Prospect Update – Max Bain Proving He’s More Than Just Hard Thrower
Former undrafted free agent Max Bain made his third start for the South Bend Cubs against the Dayton Dragons Wednesday night and I was impressed with how he held his own. It can’t be easy to go undrafted, then retool your body and the way you pitch while going from the D2 level in college to debuting in high-A.
In his first start, Bain gave up a walk and home run to open the game and then proceeded to calm down over the next three frames. In Beloit last Thursday, Bain went 4.2 innings and allowed three runs. He looked good for most of that outing but struggled in the 4th when he got a little wild.
Heading into Wednesday night, I wanted to see continued improvement in the form of a lengthy start and better offspeed/breaking stuff.
He needed just 11 pitches to get through the 1st. They weren’t the prettiest 11 pitches, but they worked. After getting the leadoff hitter to fly out to left, Bain gave up a double and the runner was thrown out by Bryce Windham trying to steal third. Bain ran the count full on the third batter before inducing another fly to retire the side.
I really liked his fastball up in the zone as it has enough movement not to be squared up. I also like the fact that he is going mostly fastball the first time through the order and keeping his breaking and offspeed stuff in his back pocket for a while. He did struggle some down and away, just missing outside a few times, but that can be perfected.
A single and an error by Jake Slaughter put men at first and second with none out to open the 2nd inning. Not rattled, Bain was efficient in getting Michael Siani on this beauty of a fastball up in the zone.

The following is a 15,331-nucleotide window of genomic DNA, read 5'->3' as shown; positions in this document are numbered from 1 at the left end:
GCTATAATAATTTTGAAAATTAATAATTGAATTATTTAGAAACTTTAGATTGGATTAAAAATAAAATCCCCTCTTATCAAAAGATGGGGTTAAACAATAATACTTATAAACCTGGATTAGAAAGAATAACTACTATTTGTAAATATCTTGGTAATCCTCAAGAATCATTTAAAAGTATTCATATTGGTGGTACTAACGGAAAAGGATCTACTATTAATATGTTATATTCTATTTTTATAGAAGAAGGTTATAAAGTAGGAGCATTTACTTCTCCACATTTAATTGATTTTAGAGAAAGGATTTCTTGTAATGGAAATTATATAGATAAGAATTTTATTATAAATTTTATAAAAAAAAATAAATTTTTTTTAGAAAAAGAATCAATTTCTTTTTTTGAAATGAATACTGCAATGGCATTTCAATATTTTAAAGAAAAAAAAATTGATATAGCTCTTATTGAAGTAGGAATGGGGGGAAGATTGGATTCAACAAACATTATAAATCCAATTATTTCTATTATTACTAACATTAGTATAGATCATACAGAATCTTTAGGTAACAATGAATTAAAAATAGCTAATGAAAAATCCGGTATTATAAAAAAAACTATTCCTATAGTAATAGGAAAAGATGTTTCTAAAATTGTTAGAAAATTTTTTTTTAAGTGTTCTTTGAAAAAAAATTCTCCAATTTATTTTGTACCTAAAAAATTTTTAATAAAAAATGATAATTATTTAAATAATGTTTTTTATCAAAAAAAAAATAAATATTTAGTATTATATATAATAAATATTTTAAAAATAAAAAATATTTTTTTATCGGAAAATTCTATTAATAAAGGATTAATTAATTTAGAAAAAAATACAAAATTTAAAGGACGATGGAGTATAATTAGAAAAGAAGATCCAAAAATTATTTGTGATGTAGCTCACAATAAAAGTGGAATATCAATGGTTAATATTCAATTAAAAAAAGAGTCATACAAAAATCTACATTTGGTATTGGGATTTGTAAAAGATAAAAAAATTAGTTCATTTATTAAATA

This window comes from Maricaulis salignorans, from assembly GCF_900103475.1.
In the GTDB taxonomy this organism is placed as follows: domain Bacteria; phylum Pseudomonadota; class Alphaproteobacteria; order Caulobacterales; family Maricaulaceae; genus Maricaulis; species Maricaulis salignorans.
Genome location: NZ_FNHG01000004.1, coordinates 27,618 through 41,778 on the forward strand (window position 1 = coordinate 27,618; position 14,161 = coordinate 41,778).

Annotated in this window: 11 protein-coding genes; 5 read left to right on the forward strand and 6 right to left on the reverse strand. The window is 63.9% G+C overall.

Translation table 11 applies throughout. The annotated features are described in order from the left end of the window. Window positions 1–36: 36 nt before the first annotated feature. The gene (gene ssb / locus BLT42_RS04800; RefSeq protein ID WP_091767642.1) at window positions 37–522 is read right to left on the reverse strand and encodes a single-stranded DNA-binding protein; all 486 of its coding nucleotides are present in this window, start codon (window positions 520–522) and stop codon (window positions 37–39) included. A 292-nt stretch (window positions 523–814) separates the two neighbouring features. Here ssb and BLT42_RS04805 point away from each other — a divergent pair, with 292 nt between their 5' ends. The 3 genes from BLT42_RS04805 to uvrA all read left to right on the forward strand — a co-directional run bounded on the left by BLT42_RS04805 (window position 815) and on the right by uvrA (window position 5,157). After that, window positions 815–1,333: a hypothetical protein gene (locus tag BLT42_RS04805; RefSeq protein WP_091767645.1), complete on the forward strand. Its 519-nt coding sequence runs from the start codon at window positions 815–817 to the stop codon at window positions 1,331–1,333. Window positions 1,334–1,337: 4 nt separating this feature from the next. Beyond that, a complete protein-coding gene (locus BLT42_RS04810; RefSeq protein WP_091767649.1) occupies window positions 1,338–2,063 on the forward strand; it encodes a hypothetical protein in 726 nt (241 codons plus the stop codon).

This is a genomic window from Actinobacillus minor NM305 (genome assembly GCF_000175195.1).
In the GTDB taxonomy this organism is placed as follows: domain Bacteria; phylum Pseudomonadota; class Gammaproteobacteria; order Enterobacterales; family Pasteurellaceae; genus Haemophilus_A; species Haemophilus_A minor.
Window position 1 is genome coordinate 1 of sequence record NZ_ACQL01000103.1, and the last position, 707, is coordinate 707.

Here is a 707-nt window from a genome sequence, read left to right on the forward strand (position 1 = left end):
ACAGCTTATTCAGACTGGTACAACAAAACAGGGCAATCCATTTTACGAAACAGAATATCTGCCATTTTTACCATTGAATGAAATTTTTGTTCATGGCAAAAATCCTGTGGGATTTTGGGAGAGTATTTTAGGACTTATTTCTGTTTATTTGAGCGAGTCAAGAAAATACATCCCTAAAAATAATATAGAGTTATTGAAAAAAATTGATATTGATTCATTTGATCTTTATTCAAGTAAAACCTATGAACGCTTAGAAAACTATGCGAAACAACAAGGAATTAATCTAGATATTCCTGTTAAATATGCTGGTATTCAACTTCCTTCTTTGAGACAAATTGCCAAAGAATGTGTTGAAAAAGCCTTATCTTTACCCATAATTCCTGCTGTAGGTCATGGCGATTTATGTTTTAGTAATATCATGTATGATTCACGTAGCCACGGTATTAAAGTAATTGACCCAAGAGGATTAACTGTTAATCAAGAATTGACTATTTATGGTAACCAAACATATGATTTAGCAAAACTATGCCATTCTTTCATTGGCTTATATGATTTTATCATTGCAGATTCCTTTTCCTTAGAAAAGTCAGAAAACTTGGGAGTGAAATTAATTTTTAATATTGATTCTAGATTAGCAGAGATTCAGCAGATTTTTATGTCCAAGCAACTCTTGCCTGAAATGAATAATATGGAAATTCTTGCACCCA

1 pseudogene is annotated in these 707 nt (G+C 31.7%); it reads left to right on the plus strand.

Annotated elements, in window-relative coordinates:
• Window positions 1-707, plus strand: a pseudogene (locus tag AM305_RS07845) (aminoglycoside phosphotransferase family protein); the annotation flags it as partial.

Max Bain Is at his Best up in the zone. I love how this fastball leaks back over the plate for strike three pic.twitter.com/NFIBevXd6Z
— Todd ⚾️🐻 (@CubsCentral08) May 19, 2021
A short grounder to third got the second out, then Bain got a sharply hit ball to a perfectly placed Josue Huma behind second base. The big righty worked his way out of the inning and needed only 14 pitches — most of which were again fastballs — to get it done. He also generated two grounders, something he had not gotten a lot of yet. And just like the first inning, it was mostly fastballs.
Bain got two quick outs on a pop up to center and grounder to short while breaking out his 12-6 curveball in the 3rd. After an infield single on a high hopper, Bain got out of the inning with a series of breaking balls down in the zone that resulted in a flyout to right. He finished the inning with 43 total pitches.
The 4th inning opened with his second strikeout of the night before he gave up a single and then got another K on a foul tip. After working the count full to the next batter, Bain issued his first walk of the night to put men on first and second with two out. The very next pitch resulted in a fly to center to end the threat.
Bain was still throwing 95-98 mph in that inning, proving he can sustain high velocity into a game. Even more encouraging is that he actually does pitch. He had runners on base all night, but he didn’t get rattled and was able to work his way around potential trouble. It was also nice to see him shift from a fastball-heavy approach to incorporate more secondaries.
At just 61 pitches, Bain headed out for the 5th and what I presumed would be another 10-15 pitches. After a groundout, he walked his second hitter of the night. A long plate appearance resulted in his second walk in a row and Bain’s pitch total then sat at a season-high 77 pitches. He was able to get a force at second that put men at first and third, then a grounder to third closed the frame.
Bain ended up shutting his opponents out on four hits and three walks on a total of 81 pitches, 48 for strikes (59.3%). His seldom-used slider still needs some work, but it’s a relatively new addition. He can also improve when it comes to locating his fastball down in the zone. That said, five shutout innings are five shutout innings and Bain improving with each start is a sign that he’s still got plenty of upside.
If he keeps up at this pace, opposing hitters are not going to stand a chance by season’s end.